Though winters in Spain’s interior can be chilly, its many coasts are warm—keeping down utility costs. For guaranteed sun and heat pretty much year-round, head to the Costa del Sol, on Spain’s southern coast, or to Alicante, on the eastern coast. For cooler weather and green mountains, there’s the northwest coast, so-called “green Spain.” Here you won’t always have sunny weather—it’s rain that keeps those mountains green—and the beaches are along the often-chilly Bay of Biscay. But the summers are cool, the winters are mild, the views are dramatic…and the food and drink are out of this world. And for urban chic with a seaside vibe, try the cities of Bilbao, Barcelona, or Valencia.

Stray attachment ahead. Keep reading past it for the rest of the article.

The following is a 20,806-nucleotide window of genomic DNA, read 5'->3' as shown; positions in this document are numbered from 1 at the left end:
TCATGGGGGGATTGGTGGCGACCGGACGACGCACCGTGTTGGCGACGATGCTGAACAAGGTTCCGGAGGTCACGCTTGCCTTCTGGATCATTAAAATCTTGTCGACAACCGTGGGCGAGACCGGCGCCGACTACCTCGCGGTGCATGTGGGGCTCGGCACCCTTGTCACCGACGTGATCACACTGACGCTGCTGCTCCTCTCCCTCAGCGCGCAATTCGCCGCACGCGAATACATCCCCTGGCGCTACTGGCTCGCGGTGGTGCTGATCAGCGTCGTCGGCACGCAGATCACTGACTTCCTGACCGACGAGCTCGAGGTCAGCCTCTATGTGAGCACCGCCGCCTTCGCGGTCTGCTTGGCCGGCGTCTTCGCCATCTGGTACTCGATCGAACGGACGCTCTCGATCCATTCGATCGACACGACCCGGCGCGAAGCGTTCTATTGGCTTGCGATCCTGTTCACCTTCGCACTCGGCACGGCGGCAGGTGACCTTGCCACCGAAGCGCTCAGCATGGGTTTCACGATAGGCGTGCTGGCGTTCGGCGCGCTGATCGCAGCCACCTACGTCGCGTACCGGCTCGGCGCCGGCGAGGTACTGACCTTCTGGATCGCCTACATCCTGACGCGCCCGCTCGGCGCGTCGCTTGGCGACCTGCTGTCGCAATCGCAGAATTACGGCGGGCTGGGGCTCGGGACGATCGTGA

With temperate weather, plenty of properties for sale or rent, and lots of English speakers, the coasts are an easy living choice for expats. But the interior is where you’ll find Spain’s heart, and there’s plenty to explore. Spain is full of lovely, historic, mid-sized cities that are easily accessible by bus or train. Or rent a car and get lost on winding country roads, stopping for a cool drink, a stroll, or a leisurely lunch in a village square somewhere. The diversity you’ll find is astounding. Visit a Basque village at the foot of the Pyrenees, where stone houses hug green hillsides, and you could almost think yourself in Switzerland. Stroll an Andalusian village in southern Spain, where white houses bake under a hot Mediterranean sun, and it’s clear you’re just a stone’s throw from North Africa.